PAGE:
And yet, they need people like me. They can make their jokes. They can even try to cut me open, like an onion, if they like. They’ll only find I bleed the place.
 
Rhiannon Lucy Cosslett is the co-author of the Vagenda blog and also writes for newstatesman.com
The Welsh countryside. Photo: Getty

Rhiannon Lucy Cosslett is a writer for the New Statesman and the Guardian. She co-founded The Vagenda blog and is co-author of The Vagenda: A Zero Tolerance Guide to the Media.

This article first appeared in the 19 August 2013 issue of the New Statesman, Why aren’t young people working

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The deafening killer - why noise will be the next great pollution scandal

A growing body of evidence shows that noise can have serious health impacts too. 

Our cities are being poisoned by a toxin that surrounds us day and night. It eats away at our brains, hurts our hearts, clutches at our sleep, and gnaws at the quality of our daily lives.

Hardly a silent killer, it gets short shrift compared to the well-publicised terrors of air pollution and sugars food. It is the dull, thumping, stultifying drum-beat of perpetual noise.

The score that accompanies city life is brutal and constant. It disrupts the everyday: The coffee break ruined by the screech of a line of double decker buses braking at the lights. The lawyer’s conference call broken by drilling as she makes her way to the office. The writer’s struggle to find a quiet corner to pen his latest article.

For city-dwellers, it’s all-consuming and impossible to avoid. Construction, traffic, the whirring of machinery, the neighbour’s stereo. Even at home, the beeps and buzzes made by washing machines, fridges, and phones all serve to distract and unsettle.

But the never-ending noisiness of city life is far more than a problem of aesthetics. A growing body of evidence shows that noise can have serious health impacts too. Recent studies have linked noise pollution to hearing loss, sleep deprivation, hypertension, heart disease, brain development, and even increased risk of dementia.

One research team compared families living on different stories of the same building in Manhattan to isolate the impact of noise on health and education. They found children in lower, noisier floors were worse at reading than their higher-up peers, an effect that was most pronounced for children who had lived in the building for longest.

Those studies have been replicated for the impact of aircraft noise with similar results. Not only does noise cause higher blood pressure and worsens quality of sleep, it also stymies pupils trying to concentrate in class.

As with many forms of pollution, the poorest are typically the hardest hit. The worst-off in any city often live by busy roads in poorly-insulated houses or flats, cheek by jowl with packed-in neighbours.

The US Department of Transport recently mapped road and aircraft noise across the United States. Predictably, the loudest areas overlapped with some of the country’s most deprived. Those included the south side of Atlanta and the lowest-income areas of LA and Seattle.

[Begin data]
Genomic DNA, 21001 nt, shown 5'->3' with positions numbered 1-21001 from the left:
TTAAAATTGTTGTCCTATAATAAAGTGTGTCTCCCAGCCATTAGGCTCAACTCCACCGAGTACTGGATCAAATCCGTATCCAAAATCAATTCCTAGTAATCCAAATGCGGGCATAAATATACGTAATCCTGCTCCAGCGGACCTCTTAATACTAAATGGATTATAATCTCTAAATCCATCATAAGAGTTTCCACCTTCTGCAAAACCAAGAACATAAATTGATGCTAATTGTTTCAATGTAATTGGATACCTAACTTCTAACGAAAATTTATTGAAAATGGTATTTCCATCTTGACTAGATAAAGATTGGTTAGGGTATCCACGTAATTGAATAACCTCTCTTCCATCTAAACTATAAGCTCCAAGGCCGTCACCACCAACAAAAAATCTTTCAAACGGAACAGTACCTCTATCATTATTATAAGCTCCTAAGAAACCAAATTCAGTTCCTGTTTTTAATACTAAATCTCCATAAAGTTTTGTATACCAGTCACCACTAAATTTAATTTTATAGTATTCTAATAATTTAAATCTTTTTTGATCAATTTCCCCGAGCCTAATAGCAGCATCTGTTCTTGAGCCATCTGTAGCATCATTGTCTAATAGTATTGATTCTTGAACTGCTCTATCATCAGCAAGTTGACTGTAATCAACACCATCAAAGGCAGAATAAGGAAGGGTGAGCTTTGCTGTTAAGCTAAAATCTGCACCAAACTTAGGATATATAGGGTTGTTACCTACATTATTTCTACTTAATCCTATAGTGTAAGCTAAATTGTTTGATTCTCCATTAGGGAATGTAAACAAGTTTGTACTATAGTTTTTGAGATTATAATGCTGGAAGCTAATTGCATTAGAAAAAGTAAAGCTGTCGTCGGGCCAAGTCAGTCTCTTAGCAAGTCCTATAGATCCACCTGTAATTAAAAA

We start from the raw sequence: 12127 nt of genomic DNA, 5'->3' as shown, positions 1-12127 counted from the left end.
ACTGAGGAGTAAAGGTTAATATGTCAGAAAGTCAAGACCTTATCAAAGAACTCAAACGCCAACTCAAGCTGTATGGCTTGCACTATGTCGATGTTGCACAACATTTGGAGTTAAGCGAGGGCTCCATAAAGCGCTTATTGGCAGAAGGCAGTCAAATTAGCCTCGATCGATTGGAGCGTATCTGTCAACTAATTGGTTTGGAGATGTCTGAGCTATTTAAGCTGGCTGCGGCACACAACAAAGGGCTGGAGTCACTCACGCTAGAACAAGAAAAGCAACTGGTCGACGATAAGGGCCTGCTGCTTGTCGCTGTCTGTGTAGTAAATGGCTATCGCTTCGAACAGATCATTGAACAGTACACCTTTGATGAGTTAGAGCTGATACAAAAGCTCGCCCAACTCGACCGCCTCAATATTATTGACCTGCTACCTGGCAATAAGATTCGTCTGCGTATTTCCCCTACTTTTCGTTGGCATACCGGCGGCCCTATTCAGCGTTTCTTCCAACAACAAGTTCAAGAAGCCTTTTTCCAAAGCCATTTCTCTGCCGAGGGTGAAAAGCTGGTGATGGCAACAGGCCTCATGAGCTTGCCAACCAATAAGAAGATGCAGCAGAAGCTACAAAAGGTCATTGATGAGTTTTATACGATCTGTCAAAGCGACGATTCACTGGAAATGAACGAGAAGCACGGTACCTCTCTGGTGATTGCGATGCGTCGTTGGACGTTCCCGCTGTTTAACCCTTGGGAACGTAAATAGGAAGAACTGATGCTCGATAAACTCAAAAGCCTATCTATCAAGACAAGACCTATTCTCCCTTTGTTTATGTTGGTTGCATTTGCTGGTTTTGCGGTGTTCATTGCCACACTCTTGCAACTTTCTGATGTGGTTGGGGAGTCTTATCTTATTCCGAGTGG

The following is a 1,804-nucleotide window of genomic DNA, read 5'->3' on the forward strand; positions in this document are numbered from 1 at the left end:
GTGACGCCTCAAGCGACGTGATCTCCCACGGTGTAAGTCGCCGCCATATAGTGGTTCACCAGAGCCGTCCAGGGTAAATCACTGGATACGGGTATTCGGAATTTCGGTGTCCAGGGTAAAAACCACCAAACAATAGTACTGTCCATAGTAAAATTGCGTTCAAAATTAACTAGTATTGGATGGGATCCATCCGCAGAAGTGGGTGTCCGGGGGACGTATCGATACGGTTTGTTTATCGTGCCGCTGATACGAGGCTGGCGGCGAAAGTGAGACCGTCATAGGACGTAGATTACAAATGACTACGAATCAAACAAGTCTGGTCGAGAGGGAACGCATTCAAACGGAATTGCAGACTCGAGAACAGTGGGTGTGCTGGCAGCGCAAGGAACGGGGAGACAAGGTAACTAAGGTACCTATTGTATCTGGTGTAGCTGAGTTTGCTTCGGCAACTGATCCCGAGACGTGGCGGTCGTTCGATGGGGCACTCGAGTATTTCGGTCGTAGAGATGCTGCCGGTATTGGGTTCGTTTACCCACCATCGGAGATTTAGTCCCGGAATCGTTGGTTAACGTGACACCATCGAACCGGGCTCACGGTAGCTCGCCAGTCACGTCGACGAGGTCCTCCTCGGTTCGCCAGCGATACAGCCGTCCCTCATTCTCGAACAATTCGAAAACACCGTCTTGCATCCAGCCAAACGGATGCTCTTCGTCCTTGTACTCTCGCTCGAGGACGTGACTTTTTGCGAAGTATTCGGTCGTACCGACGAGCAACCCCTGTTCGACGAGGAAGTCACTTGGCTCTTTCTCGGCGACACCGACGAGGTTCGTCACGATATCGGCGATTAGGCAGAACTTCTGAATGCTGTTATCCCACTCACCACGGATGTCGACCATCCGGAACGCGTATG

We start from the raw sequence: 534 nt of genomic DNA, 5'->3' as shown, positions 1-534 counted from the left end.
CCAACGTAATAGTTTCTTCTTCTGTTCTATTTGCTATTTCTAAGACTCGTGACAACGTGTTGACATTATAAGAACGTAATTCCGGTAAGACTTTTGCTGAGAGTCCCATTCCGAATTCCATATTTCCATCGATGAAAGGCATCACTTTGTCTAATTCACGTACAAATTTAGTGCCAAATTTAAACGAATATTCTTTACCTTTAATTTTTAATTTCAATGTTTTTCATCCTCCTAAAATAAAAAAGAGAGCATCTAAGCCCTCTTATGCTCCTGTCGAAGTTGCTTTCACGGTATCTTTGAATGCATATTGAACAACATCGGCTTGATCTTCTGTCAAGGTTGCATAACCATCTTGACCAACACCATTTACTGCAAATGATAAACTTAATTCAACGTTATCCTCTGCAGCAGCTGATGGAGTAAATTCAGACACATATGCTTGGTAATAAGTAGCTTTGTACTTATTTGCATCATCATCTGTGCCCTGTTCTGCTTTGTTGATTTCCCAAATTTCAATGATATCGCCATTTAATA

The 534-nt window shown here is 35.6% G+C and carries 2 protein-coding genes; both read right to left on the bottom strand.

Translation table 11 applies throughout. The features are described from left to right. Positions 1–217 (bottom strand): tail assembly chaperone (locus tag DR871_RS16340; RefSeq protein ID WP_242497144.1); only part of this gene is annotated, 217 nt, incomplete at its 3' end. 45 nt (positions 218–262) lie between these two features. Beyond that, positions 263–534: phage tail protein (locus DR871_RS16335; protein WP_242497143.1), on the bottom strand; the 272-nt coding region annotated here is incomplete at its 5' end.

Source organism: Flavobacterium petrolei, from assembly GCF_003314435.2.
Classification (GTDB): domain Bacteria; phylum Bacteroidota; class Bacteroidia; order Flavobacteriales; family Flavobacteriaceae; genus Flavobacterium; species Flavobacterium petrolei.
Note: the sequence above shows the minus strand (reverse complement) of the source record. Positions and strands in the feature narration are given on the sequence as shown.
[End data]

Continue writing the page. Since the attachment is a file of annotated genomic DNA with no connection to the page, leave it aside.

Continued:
Yet as noise pollution grows in line with road and air traffic and rising urban density, public policy has turned a blind eye.

Council noise response services, formally a 24-hour defence against neighbourly disputes, have fallen victim to local government cuts. Decisions on airport expansion and road development pay scant regard to their audible impact. Political platforms remain silent on the loudest poison.

This is odd at a time when we have never had more tools at our disposal to deal with the issue. Electric Vehicles are practically noise-less, yet noise rarely features in the arguments for their adoption. Just replacing today’s bus fleet would transform city centres; doing the same for taxis and trucks would amount to a revolution.

Vehicles are just the start. Millions were spent on a programme of “Warm Homes”; what about “Quiet Homes”? How did we value the noise impact in the decision to build a third runway at Heathrow, and how do we compensate people now that it’s going ahead?

Construction is a major driver of decibels. Should builders compensate “noise victims” for over-drilling? Or could regulation push equipment manufacturers to find new ways to dampen the sound of their kit?

Of course, none of this addresses the noise pollution we impose on ourselves. The bars and clubs we choose to visit or the music we stick in our ears. Whether pumping dance tracks in spin classes or indie rock in trendy coffee shops, people’s desire to compensate for bad noise out there by playing louder noise in here is hard to control for.

The Clean Air Act of 1956 heralded a new era of city life, one where smog and grime gave way to clear skies and clearer lungs. That fight still goes on today.

But some day, we will turn our attention to our clogged-up airwaves. The decibels will fall. #Twitter will give way to twitter. And every now and again, as we step from our homes into city life, we may just hear the sweetest sound of all. Silence.

Adam Swersky is a councillor in Harrow and is cabinet member for finance. He writes in a personal capacity.